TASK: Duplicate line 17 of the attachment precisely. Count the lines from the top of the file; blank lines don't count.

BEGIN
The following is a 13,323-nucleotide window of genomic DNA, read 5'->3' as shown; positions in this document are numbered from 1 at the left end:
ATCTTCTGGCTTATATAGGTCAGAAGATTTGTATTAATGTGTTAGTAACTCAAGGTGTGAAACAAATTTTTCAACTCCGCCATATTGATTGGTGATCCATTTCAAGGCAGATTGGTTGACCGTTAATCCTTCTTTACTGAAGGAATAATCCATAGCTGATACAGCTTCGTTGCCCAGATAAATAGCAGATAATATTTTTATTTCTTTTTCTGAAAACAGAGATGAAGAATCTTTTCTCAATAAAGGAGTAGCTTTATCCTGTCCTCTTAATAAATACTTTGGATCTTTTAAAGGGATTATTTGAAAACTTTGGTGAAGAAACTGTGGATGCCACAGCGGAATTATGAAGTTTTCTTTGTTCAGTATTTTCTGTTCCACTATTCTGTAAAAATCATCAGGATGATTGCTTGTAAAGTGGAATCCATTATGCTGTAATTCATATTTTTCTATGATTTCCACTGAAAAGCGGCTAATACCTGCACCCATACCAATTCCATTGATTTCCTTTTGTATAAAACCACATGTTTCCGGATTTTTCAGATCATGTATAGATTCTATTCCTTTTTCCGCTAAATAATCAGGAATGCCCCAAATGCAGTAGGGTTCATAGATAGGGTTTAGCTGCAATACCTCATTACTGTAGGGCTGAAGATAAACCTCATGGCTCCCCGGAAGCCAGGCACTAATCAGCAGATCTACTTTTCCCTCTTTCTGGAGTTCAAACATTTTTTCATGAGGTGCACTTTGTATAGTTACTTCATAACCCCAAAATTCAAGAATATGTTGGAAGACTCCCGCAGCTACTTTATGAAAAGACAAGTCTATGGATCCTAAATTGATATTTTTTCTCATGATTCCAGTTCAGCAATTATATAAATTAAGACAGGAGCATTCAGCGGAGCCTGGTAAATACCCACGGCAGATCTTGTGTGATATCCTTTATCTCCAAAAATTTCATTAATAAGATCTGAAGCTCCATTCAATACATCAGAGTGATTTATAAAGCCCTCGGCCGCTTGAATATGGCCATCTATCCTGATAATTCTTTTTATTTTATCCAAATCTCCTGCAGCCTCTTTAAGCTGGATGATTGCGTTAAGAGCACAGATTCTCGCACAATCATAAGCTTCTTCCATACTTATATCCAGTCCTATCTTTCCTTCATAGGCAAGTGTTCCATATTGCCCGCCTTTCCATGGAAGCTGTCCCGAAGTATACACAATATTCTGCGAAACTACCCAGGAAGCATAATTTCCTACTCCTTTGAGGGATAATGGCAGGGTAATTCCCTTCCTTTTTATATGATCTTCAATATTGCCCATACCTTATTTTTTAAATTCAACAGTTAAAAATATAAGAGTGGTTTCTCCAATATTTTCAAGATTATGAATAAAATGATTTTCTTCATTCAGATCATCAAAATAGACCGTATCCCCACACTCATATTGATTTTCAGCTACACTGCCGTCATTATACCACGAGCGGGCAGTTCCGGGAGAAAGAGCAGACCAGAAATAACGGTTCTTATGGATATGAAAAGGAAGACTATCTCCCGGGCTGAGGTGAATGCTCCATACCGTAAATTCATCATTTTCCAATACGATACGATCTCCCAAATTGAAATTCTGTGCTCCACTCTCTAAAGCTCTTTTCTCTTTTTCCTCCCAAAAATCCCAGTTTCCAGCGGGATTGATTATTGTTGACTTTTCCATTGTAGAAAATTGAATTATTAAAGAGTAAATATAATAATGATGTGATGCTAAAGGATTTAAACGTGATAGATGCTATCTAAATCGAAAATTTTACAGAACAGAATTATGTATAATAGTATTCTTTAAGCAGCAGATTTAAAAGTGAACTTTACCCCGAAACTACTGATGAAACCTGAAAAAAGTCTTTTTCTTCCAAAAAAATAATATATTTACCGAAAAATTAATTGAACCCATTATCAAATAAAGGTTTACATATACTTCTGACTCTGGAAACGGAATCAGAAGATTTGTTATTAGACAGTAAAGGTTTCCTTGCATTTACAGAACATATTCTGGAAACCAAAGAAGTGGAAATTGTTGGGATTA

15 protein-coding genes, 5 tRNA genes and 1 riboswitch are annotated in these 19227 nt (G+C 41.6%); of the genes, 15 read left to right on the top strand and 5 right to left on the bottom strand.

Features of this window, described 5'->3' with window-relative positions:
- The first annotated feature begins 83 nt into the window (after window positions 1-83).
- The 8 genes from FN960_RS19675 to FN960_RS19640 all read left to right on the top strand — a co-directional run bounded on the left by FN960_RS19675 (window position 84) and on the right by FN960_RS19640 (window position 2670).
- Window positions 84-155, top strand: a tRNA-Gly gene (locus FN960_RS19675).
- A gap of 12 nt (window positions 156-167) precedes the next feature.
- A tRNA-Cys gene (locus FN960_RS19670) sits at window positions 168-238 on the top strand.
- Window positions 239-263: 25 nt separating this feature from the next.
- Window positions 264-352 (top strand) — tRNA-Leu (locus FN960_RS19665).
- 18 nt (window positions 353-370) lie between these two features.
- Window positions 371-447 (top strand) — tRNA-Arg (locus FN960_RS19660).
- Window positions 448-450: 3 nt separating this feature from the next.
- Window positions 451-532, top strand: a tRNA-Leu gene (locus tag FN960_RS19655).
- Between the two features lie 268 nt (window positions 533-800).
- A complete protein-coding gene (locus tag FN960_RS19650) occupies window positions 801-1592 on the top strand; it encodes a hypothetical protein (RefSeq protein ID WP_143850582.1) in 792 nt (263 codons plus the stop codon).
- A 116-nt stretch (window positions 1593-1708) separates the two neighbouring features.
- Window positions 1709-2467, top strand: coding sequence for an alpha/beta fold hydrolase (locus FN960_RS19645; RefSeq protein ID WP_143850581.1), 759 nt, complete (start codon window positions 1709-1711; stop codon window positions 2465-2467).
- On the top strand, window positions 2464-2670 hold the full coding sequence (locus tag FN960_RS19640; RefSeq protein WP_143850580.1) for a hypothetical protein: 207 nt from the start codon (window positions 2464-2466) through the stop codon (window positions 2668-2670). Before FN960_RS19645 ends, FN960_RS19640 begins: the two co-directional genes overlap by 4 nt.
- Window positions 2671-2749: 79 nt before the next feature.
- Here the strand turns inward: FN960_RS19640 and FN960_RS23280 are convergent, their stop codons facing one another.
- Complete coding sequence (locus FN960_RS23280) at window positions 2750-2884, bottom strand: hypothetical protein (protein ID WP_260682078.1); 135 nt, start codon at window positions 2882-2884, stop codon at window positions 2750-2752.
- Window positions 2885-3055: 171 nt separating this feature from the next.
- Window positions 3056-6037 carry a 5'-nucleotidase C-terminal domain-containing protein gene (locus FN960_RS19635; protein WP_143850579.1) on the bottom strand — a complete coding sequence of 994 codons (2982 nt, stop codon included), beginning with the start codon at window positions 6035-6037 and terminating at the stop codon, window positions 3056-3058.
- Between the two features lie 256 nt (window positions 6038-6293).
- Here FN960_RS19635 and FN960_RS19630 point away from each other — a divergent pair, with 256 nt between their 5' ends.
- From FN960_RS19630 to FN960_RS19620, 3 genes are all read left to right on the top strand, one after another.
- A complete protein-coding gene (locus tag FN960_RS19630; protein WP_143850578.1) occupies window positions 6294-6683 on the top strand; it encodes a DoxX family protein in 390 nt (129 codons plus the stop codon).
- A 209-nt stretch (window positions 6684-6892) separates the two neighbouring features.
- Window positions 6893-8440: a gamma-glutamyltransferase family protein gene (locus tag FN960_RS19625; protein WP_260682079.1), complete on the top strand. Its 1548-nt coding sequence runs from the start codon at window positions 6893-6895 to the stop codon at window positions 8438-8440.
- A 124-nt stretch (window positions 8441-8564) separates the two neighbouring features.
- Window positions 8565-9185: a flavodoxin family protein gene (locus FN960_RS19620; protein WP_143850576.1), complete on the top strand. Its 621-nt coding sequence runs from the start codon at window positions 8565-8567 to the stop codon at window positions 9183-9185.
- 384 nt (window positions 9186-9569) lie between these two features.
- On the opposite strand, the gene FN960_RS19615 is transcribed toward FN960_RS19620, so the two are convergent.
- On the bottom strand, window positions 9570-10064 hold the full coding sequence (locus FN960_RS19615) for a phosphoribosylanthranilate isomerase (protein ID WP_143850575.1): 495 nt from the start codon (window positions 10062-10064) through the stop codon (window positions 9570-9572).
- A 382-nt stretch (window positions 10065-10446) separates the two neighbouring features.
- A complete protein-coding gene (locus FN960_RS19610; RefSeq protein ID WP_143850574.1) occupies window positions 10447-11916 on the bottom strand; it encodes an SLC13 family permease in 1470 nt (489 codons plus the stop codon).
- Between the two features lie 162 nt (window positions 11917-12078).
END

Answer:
- A complete protein-coding gene (locus tag FN960_RS19650) occupies window positions 801-1592 on the top strand; it encodes a hypothetical protein (RefSeq protein ID WP_143850582.1) in 792 nt (263 codons plus the stop codon).